You will need a good magnifier, at least 7x or stronger (I recommend a 10x loupe that you can keep on your key chain.) If possible, it's best to save up several dollars' worth of coins and do them all at once, but these instructions will work for any amount.
- Sort your coins into groups by denomination - Always examine your coins in batches of like types. For instance, check all of your pennies, and then your nickels, then your dimes, etc. Your eye will get used to seeing each type after the first couple of coins, so you can scan them more quickly once your brain has "mapped the landscape," so to speak. Also, you are more likely to notice differences from one coin to another when you check them in groups of like types.
Don't get caught up in minutiae! If the doubling or other flaw is so insignificant that it is hard to see with a 10x loupe, it's usually not worth much.
- Examine the coin's obverse inscriptions - Look carefully for anything in the lettering that seems odd or unusual. Many doubled die varieties show doubling in only part of a word. Die abrasion, polishing, or greasy dirt collecting on the die face can cause letters to fail to strike up on the coin. Turn the coin around and look at it from different angles. Check carefully for missing letters, doubling, and other oddities in the inscriptions.
- Examine the date and mintmark - The date and mintmark should be a special focus of your attention, because these are among the most valuable errors you are likely to find in circulation. There are many things that can go wrong in this area, including repunched mintmarks and dates, overpunches, various types of doubling, and other errors.
Note: If the mintmark or date is on the reverse side of the coin, (or the edge, as on the Presidential Dollars) don't turn the coin over to check now. Wait until you get to the reverse, but do be sure to check carefully when the time comes.
- Examine the major devices and the coin as a whole - Take a look at the coin's major device, such as the portrait. Also consider the obverse side of the coin as a whole. Does it look right? Is there any obvious doubling anywhere? You want to look for die cracks, cuds, and missing elements. Pay close attention around the portrait's eyes, ears, mouth, and chin, looking for doubling. Be sure to look at the rim, too, watching for anything abnormal.
- Turn the coin over, checking the die rotation - Carefully and systematically turn the coin over from top to bottom (not side-to-side). If the coin was right-side up before turning it over, the reverse should be exactly right-side up as well. The U.S. Mint takes great care to ensure that the die rotation on U.S. coins is correct, so coins which are significantly out of rotation are fairly valuable errors. Get in the habit of checking rotation on every coin you handle. You especially don't want to miss the 180 degree rotation errors, as they are the most valuable of all!
- Examine the reverse - Following the same sequence as you used for the obverse, examine the reverse side of the coin, with the coin oriented upside down. Check the inscriptions and devices for any doubling, missing elements, or other oddness. Pay especially close attention to the mintmark, if present. Try tilting the coin at various angles to the light, which can sometimes make details easier to see.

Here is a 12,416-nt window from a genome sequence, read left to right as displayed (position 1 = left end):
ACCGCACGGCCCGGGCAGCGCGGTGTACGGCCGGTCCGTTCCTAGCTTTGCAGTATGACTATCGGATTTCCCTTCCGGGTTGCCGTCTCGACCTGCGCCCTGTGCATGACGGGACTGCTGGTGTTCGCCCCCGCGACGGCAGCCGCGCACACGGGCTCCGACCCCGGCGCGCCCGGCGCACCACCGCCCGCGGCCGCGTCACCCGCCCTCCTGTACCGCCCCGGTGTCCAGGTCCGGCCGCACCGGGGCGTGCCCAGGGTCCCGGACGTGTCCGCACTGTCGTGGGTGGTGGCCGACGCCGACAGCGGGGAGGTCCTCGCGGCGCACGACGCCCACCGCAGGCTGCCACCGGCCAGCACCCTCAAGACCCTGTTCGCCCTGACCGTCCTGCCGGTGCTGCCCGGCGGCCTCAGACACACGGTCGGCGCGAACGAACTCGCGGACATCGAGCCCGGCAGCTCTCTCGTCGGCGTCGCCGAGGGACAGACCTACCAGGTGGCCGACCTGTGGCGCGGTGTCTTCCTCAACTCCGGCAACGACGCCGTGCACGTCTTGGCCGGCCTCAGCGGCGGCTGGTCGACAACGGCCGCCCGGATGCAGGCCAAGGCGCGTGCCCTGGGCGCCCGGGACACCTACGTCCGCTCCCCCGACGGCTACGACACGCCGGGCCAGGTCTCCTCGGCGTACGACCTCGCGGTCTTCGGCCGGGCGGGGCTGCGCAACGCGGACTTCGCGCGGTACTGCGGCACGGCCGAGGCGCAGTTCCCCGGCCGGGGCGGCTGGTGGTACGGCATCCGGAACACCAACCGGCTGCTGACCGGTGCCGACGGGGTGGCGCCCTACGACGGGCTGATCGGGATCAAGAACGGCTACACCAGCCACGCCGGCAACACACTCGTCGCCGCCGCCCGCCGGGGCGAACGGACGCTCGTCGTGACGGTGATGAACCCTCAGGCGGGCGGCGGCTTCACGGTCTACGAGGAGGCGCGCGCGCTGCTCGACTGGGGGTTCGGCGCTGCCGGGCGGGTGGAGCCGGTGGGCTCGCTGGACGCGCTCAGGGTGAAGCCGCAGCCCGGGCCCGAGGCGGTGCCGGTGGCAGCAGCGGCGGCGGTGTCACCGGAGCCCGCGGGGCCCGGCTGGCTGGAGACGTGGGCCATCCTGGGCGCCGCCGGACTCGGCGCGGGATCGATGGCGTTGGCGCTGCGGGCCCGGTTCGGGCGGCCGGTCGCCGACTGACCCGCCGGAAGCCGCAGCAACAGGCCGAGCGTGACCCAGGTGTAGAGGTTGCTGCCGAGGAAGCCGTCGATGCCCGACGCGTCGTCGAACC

- Check the edge - The final step in checking your coin should be to examine the edge. Roll the coin along your palm, so you can see all of the edge, while you watch for seams, lines, missing reeded edges, and other abnormal factors of the edge. If the edge has lettering, look for doubled or missing letters.
- Set aside anything that looks odd - Practice these steps until you can perform them very quickly. Each coin you examine should take no more than 15 to 20 seconds, and when you get used to seeing the detail on different coin types, you'll develop an eye for this that will allow you to scan coins even more quickly. Set aside any coins that you think might be different than normal, so you can examine them at your leisure under good lighting with strong magnification. At first, you might end up finding a lot of worthless varieties, but you'll be amazed at how much two seemingly alike coins can differ in the details!
- Don't get caught up trying to discern really minor details. If the doubling, or repunched mintmark, or die break cannot be seen easily and clearly under 10x magnification, the variety probably isn't worth much money. People typically pay the good money for varieties and errors they can see easily.
- Get in the habit of tipping the coin at different angles to the light. Sometimes minor doubling can only be seen from a certain angle.
- Get a couple of good reference books on error coins and die varieties written especially for beginners. For general information about mint errors and varieties, I recommend The Official Price Guide to Mint Errors by Alan Herbert.
Another excellent book for beginners is Strike It Rich With Pocket Change by Ken Potter and Brian Allen.
Both of the books I recommend are profusely illustrated with close-up images of what to look for on the coins, and both have rarity and pricing information. The first book is more of a reference for anything you might find, whereas the second book explains specific coins to look for.
What You Need
- Your daily pocket change (or buy rolls of coins to search!)
- A good magnifier or loupe, 7x power minimum, 10x preferred